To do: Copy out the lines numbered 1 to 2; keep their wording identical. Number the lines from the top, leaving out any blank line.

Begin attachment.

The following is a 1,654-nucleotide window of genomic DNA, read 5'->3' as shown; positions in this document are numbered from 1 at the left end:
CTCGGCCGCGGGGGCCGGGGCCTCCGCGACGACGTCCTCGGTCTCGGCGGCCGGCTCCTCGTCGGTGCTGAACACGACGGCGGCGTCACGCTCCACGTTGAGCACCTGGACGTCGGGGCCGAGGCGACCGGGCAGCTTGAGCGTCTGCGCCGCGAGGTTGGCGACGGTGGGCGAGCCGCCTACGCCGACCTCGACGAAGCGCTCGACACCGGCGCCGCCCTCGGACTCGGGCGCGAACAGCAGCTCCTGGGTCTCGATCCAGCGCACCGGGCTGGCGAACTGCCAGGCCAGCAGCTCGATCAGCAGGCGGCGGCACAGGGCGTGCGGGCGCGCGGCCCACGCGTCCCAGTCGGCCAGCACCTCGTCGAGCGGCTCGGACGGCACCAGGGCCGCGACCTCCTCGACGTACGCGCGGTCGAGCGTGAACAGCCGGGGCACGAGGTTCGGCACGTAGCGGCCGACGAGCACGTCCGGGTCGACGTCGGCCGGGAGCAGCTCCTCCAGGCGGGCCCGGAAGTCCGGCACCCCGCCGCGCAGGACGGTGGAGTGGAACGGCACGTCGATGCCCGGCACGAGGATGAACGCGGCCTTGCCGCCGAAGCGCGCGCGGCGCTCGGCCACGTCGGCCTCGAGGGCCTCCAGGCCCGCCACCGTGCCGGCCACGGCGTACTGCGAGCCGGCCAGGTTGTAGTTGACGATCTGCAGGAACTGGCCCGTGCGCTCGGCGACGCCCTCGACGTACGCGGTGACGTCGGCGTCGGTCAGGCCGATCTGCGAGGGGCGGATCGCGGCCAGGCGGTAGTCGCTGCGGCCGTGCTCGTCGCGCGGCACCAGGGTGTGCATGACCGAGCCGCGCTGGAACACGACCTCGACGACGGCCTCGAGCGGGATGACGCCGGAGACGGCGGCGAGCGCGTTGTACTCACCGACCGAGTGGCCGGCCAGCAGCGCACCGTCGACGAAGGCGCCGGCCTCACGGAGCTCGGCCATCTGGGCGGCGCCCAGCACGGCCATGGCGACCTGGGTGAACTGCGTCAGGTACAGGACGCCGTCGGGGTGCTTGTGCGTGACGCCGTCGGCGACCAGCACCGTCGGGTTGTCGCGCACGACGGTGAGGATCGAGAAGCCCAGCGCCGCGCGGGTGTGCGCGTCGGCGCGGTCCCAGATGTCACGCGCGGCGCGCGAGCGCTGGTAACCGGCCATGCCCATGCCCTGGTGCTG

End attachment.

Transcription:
The following is a 1,654-nucleotide window of genomic DNA, read 5'->3' as shown; positions in this document are numbered from 1 at the left end:
CTCGGCCGCGGGGGCCGGGGCCTCCGCGACGACGTCCTCGGTCTCGGCGGCCGGCTCCTCGTCGGTGCTGAACACGACGGCGGCGTCACGCTCCACGTTGAGCACCTGGACGTCGGGGCCGAGGCGACCGGGCAGCTTGAGCGTCTGCGCCGCGAGGTTGGCGACGGTGGGCGAGCCGCCTACGCCGACCTCGACGAAGCGCTCGACACCGGCGCCGCCCTCGGACTCGGGCGCGAACAGCAGCTCCTGGGTCTCGATCCAGCGCACCGGGCTGGCGAACTGCCAGGCCAGCAGCTCGATCAGCAGGCGGCGGCACAGGGCGTGCGGGCGCGCGGCCCACGCGTCCCAGTCGGCCAGCACCTCGTCGAGCGGCTCGGACGGCACCAGGGCCGCGACCTCCTCGACGTACGCGCGGTCGAGCGTGAACAGCCGGGGCACGAGGTTCGGCACGTAGCGGCCGACGAGCACGTCCGGGTCGACGTCGGCCGGGAGCAGCTCCTCCAGGCGGGCCCGGAAGTCCGGCACCCCGCCGCGCAGGACGGTGGAGTGGAACGGCACGTCGATGCCCGGCACGAGGATGAACGCGGCCTTGCCGCCGAAGCGCGCGCGGCGCTCGGCCACGTCGGCCTCGAGGGCCTCCAGGCCCGCCACCGTGCCGGCCACGGCGTACTGCGAGCCGGCCAGGTTGTAGTTGACGATCTGCAGGAACTGGCCCGTGCGCTCGGCGACGCCCTCGACGTACGCGGTGACGTCGGCGTCGGTCAGGCCGATCTGCGAGGGGCGGATCGCGGCCAGGCGGTAGTCGCTGCGGCCGTGCTCGTCGCGCGGCACCAGGGTGTGCATGACCGAGCCGCGCTGGAACACGACCTCGACGACGGCCTCGAGCGGGATGACGCCGGAGACGGCGGCGAGCGCGTTGTACTCACCGACCGAGTGGCCGGCCAGCAGCGCACCGTCGACGAAGGCGCCGGCCTCACGGAGCTCGGCCATCTGGGCGGCGCCCAGCACGGCCATGGCGACCTGGGTGAACTGCGTCAGGTACAGGACGCCGTCGGGGTGCTTGTGCGTGACGCCGTCGGCGACCAGCACCGTCGGGTTGTCGCGCACGACGGTGAGGATCGAGAAGCCCAGCGCCGCGCGGGTGTGCGCGTCGGCGCGGTCCCAGATGTCACGCGCGGCGCGCGAGCGCTGGTAACCGGCCATGCCCATGCCCTGGTGCTG